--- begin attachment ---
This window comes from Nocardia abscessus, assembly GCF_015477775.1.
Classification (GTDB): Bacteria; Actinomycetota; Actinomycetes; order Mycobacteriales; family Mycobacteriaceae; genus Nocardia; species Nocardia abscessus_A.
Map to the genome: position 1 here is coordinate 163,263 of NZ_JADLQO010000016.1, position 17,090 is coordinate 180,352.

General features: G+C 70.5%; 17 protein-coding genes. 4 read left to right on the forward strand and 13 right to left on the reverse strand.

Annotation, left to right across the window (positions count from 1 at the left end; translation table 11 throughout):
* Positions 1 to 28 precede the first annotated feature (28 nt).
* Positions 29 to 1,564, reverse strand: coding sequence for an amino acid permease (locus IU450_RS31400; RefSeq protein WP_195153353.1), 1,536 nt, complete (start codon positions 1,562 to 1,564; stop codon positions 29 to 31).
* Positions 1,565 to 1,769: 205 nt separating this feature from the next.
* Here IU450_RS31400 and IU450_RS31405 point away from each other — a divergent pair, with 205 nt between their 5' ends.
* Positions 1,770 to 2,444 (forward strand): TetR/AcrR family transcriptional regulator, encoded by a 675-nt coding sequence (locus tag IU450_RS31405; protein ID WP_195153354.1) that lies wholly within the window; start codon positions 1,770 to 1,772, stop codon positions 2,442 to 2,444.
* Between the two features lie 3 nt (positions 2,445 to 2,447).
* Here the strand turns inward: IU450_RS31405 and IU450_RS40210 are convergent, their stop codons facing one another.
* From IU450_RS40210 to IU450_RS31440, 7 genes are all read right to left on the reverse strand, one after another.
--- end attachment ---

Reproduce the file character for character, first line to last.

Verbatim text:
This window comes from Nocardia abscessus, assembly GCF_015477775.1.
Classification (GTDB): Bacteria; Actinomycetota; Actinomycetes; order Mycobacteriales; family Mycobacteriaceae; genus Nocardia; species Nocardia abscessus_A.
Map to the genome: position 1 here is coordinate 163,263 of NZ_JADLQO010000016.1, position 17,090 is coordinate 180,352.

General features: G+C 70.5%; 17 protein-coding genes. 4 read left to right on the forward strand and 13 right to left on the reverse strand.

Annotation, left to right across the window (positions count from 1 at the left end; translation table 11 throughout):
* Positions 1 to 28 precede the first annotated feature (28 nt).
* Positions 29 to 1,564, reverse strand: coding sequence for an amino acid permease (locus IU450_RS31400; RefSeq protein WP_195153353.1), 1,536 nt, complete (start codon positions 1,562 to 1,564; stop codon positions 29 to 31).
* Positions 1,565 to 1,769: 205 nt separating this feature from the next.
* Here IU450_RS31400 and IU450_RS31405 point away from each other — a divergent pair, with 205 nt between their 5' ends.
* Positions 1,770 to 2,444 (forward strand): TetR/AcrR family transcriptional regulator, encoded by a 675-nt coding sequence (locus tag IU450_RS31405; protein ID WP_195153354.1) that lies wholly within the window; start codon positions 1,770 to 1,772, stop codon positions 2,442 to 2,444.
* Between the two features lie 3 nt (positions 2,445 to 2,447).
* Here the strand turns inward: IU450_RS31405 and IU450_RS40210 are convergent, their stop codons facing one another.
* From IU450_RS40210 to IU450_RS31440, 7 genes are all read right to left on the reverse strand, one after another.